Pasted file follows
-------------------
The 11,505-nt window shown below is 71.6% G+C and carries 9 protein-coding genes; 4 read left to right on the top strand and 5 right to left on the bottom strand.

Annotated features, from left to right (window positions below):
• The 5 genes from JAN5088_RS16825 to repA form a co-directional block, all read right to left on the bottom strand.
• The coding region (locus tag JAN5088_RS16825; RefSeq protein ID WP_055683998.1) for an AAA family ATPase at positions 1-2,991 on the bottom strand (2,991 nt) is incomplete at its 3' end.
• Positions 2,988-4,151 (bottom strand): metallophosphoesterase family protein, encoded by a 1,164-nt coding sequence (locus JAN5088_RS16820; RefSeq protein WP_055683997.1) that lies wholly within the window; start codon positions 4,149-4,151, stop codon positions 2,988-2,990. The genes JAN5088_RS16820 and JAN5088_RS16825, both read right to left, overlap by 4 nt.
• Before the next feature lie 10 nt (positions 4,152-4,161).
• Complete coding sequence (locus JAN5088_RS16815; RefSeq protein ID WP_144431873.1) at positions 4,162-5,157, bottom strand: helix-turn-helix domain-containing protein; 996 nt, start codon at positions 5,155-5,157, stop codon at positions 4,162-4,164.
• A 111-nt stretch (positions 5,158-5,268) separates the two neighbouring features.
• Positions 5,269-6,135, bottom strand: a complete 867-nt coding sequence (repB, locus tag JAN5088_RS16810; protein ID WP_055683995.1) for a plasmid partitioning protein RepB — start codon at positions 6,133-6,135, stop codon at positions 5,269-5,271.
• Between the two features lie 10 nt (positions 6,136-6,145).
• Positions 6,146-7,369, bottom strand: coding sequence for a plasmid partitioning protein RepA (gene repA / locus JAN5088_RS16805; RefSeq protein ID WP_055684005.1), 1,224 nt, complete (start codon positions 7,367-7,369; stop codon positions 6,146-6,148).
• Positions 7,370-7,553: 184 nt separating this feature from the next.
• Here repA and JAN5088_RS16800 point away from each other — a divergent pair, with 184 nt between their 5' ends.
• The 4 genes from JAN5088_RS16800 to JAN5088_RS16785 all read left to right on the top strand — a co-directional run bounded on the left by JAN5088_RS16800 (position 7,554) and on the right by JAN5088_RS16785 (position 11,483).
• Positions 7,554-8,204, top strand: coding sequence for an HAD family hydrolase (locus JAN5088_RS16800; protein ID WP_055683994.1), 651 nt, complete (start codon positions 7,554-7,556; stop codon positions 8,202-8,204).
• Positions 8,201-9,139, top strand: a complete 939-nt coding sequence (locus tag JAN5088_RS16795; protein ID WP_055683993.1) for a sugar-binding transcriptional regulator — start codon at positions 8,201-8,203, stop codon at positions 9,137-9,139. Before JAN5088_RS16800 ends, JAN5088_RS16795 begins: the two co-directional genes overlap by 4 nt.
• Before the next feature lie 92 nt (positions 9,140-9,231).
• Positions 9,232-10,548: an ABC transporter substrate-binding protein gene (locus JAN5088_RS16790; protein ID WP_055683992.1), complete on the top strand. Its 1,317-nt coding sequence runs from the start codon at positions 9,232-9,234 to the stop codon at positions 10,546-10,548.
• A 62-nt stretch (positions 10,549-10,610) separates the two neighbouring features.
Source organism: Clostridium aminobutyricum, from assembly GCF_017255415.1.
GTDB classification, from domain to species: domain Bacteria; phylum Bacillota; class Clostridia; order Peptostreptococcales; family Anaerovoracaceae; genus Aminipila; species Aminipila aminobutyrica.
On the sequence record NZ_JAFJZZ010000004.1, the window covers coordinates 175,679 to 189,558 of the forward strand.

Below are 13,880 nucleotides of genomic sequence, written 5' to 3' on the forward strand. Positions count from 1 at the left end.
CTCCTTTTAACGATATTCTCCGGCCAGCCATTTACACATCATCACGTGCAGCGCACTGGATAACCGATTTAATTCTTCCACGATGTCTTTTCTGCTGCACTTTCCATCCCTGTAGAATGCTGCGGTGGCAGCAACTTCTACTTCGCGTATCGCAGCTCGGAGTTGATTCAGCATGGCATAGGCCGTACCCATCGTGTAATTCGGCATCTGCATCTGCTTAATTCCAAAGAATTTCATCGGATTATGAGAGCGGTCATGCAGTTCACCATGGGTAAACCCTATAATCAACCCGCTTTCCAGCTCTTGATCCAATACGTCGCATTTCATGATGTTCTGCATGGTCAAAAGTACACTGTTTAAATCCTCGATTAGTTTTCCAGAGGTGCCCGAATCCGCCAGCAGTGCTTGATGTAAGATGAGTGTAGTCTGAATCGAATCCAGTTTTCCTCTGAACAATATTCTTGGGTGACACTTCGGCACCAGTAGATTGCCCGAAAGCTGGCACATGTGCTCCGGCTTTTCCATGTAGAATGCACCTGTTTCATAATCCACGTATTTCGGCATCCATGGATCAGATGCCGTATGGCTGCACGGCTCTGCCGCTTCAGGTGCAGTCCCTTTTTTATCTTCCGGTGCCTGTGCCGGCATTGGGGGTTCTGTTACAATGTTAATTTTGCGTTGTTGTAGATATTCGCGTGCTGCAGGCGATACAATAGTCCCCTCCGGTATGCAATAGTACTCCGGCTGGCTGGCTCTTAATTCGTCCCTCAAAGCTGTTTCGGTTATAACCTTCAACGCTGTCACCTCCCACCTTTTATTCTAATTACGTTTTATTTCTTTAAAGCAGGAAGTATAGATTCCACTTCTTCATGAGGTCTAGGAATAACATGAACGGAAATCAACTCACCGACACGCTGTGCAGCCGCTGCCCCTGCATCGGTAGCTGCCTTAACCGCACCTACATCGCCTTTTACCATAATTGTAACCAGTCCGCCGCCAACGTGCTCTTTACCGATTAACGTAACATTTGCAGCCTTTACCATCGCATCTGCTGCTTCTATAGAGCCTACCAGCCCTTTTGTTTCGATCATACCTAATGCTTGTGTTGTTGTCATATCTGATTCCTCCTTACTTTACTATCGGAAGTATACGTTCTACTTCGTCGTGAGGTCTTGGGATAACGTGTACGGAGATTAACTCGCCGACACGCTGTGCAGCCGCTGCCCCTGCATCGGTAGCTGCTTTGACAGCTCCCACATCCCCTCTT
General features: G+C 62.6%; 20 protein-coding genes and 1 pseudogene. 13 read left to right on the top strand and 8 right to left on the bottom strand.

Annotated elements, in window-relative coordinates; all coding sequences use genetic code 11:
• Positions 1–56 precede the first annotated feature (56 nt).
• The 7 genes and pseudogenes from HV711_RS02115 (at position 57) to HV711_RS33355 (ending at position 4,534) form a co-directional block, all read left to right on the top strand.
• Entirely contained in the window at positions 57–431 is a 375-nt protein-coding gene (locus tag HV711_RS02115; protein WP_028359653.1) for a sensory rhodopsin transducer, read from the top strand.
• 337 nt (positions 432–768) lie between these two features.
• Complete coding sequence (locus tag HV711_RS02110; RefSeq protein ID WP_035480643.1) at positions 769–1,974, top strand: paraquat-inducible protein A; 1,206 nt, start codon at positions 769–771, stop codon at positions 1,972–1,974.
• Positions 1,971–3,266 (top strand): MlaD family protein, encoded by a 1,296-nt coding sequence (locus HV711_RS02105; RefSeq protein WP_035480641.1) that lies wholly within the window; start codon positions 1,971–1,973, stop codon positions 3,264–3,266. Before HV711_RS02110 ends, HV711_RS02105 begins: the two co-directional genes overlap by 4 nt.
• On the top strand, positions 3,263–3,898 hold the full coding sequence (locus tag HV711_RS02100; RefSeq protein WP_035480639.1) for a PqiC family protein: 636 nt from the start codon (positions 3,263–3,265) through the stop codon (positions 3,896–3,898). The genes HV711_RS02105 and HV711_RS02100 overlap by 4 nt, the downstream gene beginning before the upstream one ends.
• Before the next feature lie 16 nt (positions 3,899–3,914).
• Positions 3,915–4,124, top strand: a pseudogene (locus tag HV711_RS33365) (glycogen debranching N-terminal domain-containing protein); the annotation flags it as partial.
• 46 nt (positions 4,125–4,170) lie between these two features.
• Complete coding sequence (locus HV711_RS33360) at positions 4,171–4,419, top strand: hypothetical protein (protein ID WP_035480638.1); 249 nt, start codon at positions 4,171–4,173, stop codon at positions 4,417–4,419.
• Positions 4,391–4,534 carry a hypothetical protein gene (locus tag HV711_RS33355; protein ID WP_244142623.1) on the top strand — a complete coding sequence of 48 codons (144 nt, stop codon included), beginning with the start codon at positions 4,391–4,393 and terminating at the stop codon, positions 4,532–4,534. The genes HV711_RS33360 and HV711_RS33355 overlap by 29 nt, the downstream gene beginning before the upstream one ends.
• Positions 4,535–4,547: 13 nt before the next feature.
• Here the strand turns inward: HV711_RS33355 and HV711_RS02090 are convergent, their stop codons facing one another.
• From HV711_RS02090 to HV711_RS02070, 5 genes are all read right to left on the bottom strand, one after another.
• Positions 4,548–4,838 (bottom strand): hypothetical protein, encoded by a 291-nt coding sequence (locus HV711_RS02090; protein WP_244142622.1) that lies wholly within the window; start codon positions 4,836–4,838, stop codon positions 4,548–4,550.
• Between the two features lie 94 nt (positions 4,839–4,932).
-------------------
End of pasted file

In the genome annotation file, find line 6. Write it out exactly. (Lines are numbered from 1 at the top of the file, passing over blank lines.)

• Before the next feature lie 10 nt (positions 4,152-4,161).